“Do you think that Rosetta Stone and Duolingo are going to make language teachers obsolete?”
When I interact with the general public and they discover my interest in technology and language learning, I am often asked some version of that question. In the mind of many, perhaps with their experiences from their secondary foreign language classes, language learning is after all a matter of memorizing vocabulary from flash cards, and drilling grammar structures. These functions, what Pegrum (2014) calls the “tutorial” function of mobile assisted language learning, are indeed an area where the use of technology can move some activities outside of the language classroom, or out from under a language teacher’s control. However, we know that language learning involves far more than these easy-to-automate tutorial functions. Luckily, the range of capabilities and functions of mobile technology also goes way beyond these tutorial functions. It is the very fact that mobile phones can now do so many things, that there is a greater need than ever before for language teachers who are trained to curate the various platforms, applications, and claims that are now associated with mobile-assisted language learning.
To that end, I was given the chance by my colleagues at the Middlebury Institute of International Studies at Monterey (formerly the Monterey Institute of International Studies) to design a course on Mobile Assisted Language Learning. Rather than replacing or rendering teachers obsolete, the rise of MALL requires effective teachers more than ever: to train, design, engineer, curate, troubleshoot and assess the bewildering and ever-evolving range of MALL applications. Teachers need to understand that each new MALL application brought into a language learning ecosystem has the power to not only increase motivation or effectiveness, but also the potential to bore learners, to conflict with other applications, and to increase the costs in time, money and frustration for their learners. The goal for this course is to equip language teachers to make intelligent and critical decisions about if, when and how to incorporate MALL applications and functionalities into their course, unit and lesson design. The teacher-trainees have come to understand how their MALL decisions are nested within and affected by six distinct ecosystems: the acquisitional (input, output, interaction, feedback), the linguistic (vocabulary, grammar, pronunciation, genre) , the pedagogical (response management, homework assignment, assessment, content delivery), the institutional (board members, IT personnel, department chairs, parents), the technological (platforms, internet, phone reception, security) and the sociocultural (what it means to be a learner, or student, or teacher, or phone user in a given context). We also explore how the four main functions of MALL – content delivery, tutorial, creation and communication – can be integrated into a cohesive whole with traditional instructional methods.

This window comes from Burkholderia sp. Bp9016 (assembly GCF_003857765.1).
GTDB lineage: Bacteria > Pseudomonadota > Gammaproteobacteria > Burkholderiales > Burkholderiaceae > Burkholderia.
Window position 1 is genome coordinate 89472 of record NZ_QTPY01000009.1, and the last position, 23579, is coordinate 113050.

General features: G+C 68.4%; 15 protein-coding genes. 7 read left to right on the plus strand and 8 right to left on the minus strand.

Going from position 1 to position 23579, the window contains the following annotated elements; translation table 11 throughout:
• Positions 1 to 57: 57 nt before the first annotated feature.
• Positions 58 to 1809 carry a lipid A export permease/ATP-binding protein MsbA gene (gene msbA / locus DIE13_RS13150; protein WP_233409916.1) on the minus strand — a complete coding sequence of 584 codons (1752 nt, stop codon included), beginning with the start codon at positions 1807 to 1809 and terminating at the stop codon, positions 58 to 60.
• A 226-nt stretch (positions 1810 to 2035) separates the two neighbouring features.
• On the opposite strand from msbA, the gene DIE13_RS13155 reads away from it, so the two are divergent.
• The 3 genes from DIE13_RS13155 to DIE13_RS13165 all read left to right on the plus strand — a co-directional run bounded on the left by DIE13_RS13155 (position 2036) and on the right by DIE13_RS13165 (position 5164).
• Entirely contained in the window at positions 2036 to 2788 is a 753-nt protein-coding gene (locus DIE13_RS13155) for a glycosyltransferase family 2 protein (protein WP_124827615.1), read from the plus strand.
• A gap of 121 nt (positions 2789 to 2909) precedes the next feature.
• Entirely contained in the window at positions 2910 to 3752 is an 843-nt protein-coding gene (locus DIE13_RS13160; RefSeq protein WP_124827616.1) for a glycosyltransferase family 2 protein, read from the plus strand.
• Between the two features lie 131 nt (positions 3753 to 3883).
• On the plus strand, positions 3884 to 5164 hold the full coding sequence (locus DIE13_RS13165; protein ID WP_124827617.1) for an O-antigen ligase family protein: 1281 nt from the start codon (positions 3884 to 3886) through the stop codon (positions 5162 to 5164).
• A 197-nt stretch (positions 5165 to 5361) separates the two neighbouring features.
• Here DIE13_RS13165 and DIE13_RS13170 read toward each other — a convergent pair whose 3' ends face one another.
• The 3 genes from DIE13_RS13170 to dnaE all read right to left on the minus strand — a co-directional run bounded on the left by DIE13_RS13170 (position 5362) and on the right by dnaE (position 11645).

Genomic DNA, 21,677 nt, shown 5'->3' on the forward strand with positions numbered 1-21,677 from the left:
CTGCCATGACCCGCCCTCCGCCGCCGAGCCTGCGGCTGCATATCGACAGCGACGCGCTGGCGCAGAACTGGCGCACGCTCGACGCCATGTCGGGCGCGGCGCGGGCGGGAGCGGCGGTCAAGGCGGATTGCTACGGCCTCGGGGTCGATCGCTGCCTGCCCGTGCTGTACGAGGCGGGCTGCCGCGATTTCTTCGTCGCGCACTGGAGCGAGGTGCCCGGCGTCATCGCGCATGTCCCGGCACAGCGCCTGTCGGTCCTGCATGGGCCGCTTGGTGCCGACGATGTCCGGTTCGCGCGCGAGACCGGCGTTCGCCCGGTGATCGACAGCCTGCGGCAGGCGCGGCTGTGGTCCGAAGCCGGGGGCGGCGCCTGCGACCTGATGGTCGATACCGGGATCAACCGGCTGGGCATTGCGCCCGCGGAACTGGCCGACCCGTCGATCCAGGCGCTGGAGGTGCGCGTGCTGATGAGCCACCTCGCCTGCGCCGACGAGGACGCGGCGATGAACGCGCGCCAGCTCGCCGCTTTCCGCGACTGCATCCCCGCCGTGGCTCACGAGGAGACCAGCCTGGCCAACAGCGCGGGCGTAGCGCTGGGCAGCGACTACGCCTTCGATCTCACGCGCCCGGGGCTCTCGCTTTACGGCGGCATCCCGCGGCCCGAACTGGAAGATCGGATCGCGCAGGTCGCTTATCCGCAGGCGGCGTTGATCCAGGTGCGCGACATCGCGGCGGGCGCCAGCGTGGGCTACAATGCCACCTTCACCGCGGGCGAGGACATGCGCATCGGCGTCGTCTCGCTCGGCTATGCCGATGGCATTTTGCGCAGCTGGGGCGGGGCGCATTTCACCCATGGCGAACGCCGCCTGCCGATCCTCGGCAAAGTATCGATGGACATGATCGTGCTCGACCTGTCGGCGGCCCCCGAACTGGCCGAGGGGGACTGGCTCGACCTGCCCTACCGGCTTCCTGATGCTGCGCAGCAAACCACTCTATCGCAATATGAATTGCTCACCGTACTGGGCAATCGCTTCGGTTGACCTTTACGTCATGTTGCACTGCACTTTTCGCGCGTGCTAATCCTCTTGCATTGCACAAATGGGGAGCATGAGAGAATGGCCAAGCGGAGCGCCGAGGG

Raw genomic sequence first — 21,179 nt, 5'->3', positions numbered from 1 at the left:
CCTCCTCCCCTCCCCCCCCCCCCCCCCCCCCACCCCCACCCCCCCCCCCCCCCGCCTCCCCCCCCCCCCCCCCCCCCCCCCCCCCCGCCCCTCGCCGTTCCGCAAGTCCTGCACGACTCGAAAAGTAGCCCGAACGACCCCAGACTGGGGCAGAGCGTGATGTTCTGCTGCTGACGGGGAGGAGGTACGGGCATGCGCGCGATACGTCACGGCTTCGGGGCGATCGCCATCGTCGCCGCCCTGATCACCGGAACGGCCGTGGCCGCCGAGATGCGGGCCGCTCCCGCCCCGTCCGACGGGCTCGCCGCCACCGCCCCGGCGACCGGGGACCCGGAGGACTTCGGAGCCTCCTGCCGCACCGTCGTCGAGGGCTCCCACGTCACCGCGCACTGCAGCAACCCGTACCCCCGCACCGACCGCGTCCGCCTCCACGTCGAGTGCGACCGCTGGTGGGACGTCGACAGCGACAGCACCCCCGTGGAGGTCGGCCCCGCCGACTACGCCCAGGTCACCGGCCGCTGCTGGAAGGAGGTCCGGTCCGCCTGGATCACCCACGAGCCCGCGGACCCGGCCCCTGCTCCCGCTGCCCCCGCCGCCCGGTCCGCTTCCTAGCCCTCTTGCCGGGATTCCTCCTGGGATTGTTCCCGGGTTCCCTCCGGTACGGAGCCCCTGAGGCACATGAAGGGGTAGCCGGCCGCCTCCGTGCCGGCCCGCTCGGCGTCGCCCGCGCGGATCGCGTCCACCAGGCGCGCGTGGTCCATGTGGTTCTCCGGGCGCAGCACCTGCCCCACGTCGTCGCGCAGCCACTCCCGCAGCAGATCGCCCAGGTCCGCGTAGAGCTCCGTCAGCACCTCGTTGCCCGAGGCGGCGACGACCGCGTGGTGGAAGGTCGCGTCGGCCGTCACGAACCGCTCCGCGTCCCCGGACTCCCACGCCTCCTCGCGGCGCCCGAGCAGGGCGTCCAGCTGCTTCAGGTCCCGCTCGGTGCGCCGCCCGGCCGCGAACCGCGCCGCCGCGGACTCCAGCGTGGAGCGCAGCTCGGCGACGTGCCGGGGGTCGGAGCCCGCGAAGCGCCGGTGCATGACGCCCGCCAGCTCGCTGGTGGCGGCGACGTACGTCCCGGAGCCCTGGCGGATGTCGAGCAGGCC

The most exciting aspect of the class to me has been to see teacher trainees get excited about taking advantage of the technologies that students are already bringing to class to help them add depth, authenticity and communicative need to routine language lessons. Overtly language learning apps like Duolingo offer far less to a language teacher than apps designed for everyday life – like Weather, Twitter, Instagram, Voice Memos, or Calendar – and the trainees have come up with ingenious ways to use these apps to make otherwise abstract lessons seem far more real. I am also very excited about the teacher resource website we are building as a class (sites.miis.edu/mall). This website contains not only an extensive list of academic references, but annotated reviews of a wide range of mobile applications, and rubrics for helping teachers make informed decisions regarding the theoretical assumptions, pedagogical effectiveness, and implementability of any given app. Since the range of particular application changes by the day, this rubric function is what is most sorely needed- a set of questions that will help teachers assess the impact of any new application that may come along.
Overall, this project has been extremely rewarding, and the teacher trainees have been excited to add this set of skills to their lesson and curriculum design toolbox. I am confident that a solid foundation in the pros and cons of mobile learning will become increasingly non-optional in the job markets of the near future.
MA TESOL/TFL program
Middlebury Institute of International Studies at Monterey